A HUSBAND'S ENDOWMENT OF HIS FUTURE WIFE ON THEIR BETROTHAL           SOUTHERN BURGUNDY, 994

               The authority of believing men stands adequately strengthened by what ancient custom the law of both Old and New
Testament shows and by confirmation from the teachings of the Holy Spirit through Moses on marriage between man and woman, especially when It says: "Wherefore a man will leave his father and mother and adhere to his wife, and they will be two in one flesh." [Gen., ii. 24]; and indissolubly, supported by the divine word saying: "What God has joined, let man not separate" [Matt., xix. 6; Marc., x. 9] Even our Lord, who became a man and was the maker of men, was willing to attend weddings to confirm that marriage itself was holy and full of authority, in order that this pact and that joining might be held valid for ever by all christians.

            THEREFORE I Ulric, following such great authority, led by the counsel and admonitions of my friends, and assisted by celestial piety, seek a matrimonial partnership. For love of this and according to ancient practice, I give thee, my dearest and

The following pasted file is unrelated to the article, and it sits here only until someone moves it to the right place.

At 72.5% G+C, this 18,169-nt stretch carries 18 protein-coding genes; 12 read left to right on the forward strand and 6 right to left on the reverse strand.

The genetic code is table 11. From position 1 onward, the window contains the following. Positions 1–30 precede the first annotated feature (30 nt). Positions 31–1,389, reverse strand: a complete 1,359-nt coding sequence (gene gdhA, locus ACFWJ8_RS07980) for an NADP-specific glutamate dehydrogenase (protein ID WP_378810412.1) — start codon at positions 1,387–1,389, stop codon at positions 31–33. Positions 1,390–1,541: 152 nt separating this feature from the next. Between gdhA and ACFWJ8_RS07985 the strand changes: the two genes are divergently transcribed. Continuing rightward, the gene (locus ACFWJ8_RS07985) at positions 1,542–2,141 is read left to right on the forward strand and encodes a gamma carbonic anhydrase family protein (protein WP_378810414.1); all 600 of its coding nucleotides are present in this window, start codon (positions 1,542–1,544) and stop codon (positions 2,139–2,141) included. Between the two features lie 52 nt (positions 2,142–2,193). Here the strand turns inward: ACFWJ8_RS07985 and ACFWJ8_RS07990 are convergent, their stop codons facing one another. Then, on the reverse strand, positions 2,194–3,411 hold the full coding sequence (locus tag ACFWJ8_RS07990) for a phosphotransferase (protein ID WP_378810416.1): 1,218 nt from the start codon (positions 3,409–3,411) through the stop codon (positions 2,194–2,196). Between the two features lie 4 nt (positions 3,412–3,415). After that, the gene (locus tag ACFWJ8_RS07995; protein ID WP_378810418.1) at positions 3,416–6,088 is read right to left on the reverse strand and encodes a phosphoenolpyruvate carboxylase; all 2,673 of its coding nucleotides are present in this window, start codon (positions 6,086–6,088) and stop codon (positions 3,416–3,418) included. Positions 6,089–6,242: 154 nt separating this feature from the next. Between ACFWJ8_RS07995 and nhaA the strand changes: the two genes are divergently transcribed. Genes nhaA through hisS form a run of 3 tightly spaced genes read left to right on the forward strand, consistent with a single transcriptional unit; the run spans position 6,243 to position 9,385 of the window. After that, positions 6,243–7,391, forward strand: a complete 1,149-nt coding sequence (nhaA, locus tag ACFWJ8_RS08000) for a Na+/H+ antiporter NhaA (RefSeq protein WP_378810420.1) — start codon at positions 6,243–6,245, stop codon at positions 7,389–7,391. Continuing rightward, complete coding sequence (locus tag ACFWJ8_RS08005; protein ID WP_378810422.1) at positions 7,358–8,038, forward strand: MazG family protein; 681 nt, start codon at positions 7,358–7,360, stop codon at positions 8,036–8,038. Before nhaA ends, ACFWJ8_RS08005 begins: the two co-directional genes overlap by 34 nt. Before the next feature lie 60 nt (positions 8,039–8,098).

most beloved betrothed sponsa Ermengarde, by authority of this endowment ("sponsalicium") everything of mine within the pagus of Macon, that is, . And I give thee in the pagus of Lyons ...   all things listed above, just as they are written, I cede, hand over and transfer in perpetuity to thee, my beloved sponsa Ermengarde to have, to sell, to give or to lease out and to do whatever you wish in them or with the same things at your free will. But should I or any of my heirs wishes to come and say anything against this endowment gift ("sponsalicium donum") or in any way disturb it -- and I do not believe this will happen -- then he is not to obtain what he seeks to recall but should be liable for double the improved value of the whole property, and the present grant shall remain firm, together with the supporting stipulation. Done in the city of Macon. Sign of Ulric, who asked
for this endowment ("dotem") and gift to be made and affirmed.

            Sign of Rather his brother, who consented. [15 names of signers follow, then] Sign of Count Otto. Sign of Countess Ermentrude. Sign of Guy.1

            Given by the hand of Rodulf the priest on the fourth of the nones of September, in the 3rd indiction, the 8th year of the reign of King Hugh.



1. These are Otto-William, Count of Macon, his wife and son.

[Receuil des chartes de l'abbaye de Cluny, ed. B. de Bruel, vol. iii, no. 2265, cited by G. Duby, The Knight, the Lady and the Priest, 98.]